Monday, July 18, 2016

A peek at ICALP 2016 in Rome

ICALP 2016 took place last week in Rome from the 12th till the 15th of July. The conference, which brought ICALP to Italy for the fifth time, was well organized by Tiziana Calamoneri, Irene Finocchi, Nicola Galesi and Daniele Gorla, whom I thank for the effort they put into making ICALP 2016 a memorable event.

According to the data presented by Tiziana on behalf of the local organizers during the General Assembly of the EATCS held on Thursday, 14 July, ICALP 2016 had 239 registered participants, 74 of which were students. The USA was the country contributing the largest share of attendees (50), followed by France, the UK, Germany and Italy. Let me note, in passing, that I would have expected a larger number of participants from Italy, given the size of the Italian TCS community, the number of TCS researchers based in Rome and in neighbouring cities, and the ease with which Rome can be reached from most of the country. (Italy contributed 21 participants to the conference.)

ICALP 2016 featured four invited talks, which were delivered by Devavrat Shah (MIT, USA), Xavier Leroy (INRIA, France), Seffi Naor (Technion, Israel) and Marta Z. Kwiatkowska (Oxford, UK), as well presentations by the recipients of the Presburger Award, the Gödel Prize and the EATCS Award.

Devavrat Shah kicked off the conference on Monday, 12 July, by delivering a talk entitled Computing Choice. In his talk, Devavrat discussed algorithmic results relating to ranking, rank aggregation and personalized rankings associating intensity to rankings based on partial information resulting from a sparse set of comparisons. The talk, which was excellently paced and interesting, presented many results and I invite you to check Dev's work for the details.This work addresses computational challenges for decision making without a choice model, and offered a glimpse of the exciting possibilities for inter-disciplinary work across disciplines such as CS, EE, OR and Economics.

Xavier Leroy delivered the second invited talk, entitled Formally verifying a compiler: What does it mean exactly?, on Wednesday, 13 July. In his talk, Xavier discussed the context for, and the results of, the CompCert project, which investigates the formal verification of realistic compilers usable for critical embedded software. Such verified compilers come with a mathematical, machine-checked proof that the generated executable code behaves exactly as prescribed by the semantics of the source program. In this project, Coq is used both as a proof assistant and as a programming language.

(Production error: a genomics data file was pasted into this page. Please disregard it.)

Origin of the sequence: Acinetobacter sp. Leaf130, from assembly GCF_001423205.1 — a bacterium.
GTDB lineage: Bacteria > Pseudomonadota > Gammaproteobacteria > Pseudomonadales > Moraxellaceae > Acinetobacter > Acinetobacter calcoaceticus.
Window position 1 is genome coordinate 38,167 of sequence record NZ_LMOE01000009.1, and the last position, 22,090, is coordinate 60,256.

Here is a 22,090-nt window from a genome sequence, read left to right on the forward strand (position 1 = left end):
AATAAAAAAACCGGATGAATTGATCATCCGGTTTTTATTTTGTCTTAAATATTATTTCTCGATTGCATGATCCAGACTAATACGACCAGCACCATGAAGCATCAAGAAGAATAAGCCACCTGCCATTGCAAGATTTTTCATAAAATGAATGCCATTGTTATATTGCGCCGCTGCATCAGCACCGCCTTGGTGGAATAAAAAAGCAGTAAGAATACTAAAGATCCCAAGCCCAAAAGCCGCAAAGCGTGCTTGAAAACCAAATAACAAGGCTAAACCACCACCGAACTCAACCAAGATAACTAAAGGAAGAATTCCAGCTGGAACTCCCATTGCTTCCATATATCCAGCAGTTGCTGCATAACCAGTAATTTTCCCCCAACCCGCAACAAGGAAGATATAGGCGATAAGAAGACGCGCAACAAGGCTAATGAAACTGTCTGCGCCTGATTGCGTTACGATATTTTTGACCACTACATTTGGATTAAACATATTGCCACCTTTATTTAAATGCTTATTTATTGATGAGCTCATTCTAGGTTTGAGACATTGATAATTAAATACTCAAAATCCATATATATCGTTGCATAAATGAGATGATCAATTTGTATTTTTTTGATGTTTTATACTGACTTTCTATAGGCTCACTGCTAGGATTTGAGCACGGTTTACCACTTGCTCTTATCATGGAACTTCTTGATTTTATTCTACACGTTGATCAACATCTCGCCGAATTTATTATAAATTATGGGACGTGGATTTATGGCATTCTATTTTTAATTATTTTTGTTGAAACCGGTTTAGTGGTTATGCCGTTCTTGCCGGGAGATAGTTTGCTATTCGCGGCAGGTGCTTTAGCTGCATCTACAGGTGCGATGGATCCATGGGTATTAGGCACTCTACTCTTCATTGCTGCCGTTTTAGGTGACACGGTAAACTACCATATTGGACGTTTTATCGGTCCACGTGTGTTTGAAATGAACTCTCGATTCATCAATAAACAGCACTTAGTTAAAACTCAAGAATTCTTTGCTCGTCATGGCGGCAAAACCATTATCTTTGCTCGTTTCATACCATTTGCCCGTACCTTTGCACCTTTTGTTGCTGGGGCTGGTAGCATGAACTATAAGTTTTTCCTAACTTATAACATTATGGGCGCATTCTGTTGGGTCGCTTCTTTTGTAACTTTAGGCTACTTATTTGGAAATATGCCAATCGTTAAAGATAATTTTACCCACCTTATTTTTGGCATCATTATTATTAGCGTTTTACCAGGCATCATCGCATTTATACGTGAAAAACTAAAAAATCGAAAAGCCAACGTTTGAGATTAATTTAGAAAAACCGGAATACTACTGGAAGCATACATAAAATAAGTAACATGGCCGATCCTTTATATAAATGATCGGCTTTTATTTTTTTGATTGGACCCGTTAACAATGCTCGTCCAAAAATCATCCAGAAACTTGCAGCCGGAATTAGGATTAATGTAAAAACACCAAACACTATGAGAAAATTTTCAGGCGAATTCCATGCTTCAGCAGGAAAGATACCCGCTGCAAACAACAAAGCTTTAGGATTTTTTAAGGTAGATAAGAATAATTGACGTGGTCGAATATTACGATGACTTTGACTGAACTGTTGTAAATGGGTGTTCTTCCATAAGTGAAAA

In his talk, Xavier said that "Pure functional programming is the shortest path to writing and verifying software." He also asked and addressed two fundamental questions arising from this work and related ones:
  • Did we prove it (the compiler) right?
  • Did we prove the right thing? 
In particular, Xavier discussed the latter question in detail and argued that the social consensus underlying the acceptance of proofs in mathematics also plays a role in accepting proofs of software correctness. He also mentioned the "unreasonable effectiveness of labelled transition systems" in semantics and in supporting such correctness proofs.

Seffi Naor's talk took place on Thursday, 14 July, and was entitled Maximatization of submodular functions: Recent progress. Seffi stepped in at the last moment for Subhash Khot, who was unable to make the trip to Rome. On behalf of the EATCS and of the TCS community as a whole, I thank him for delivering an excellent talk at such a short notice.

Research on the topic of Seffi's talk started in  the 1950s-1960s and is now thriving. It has applications in the study of social welfare, economics/game theory, combinatorial optimization, machine learning and information theory. In his talk, Seffi first surveyed results on unconstrained maximization of non-monotone functions, with focus on approximation algorithms, and then presented results for the constrained maximization problem. I refer the readers to Seffi's papers and to this Wikipedia page for more information.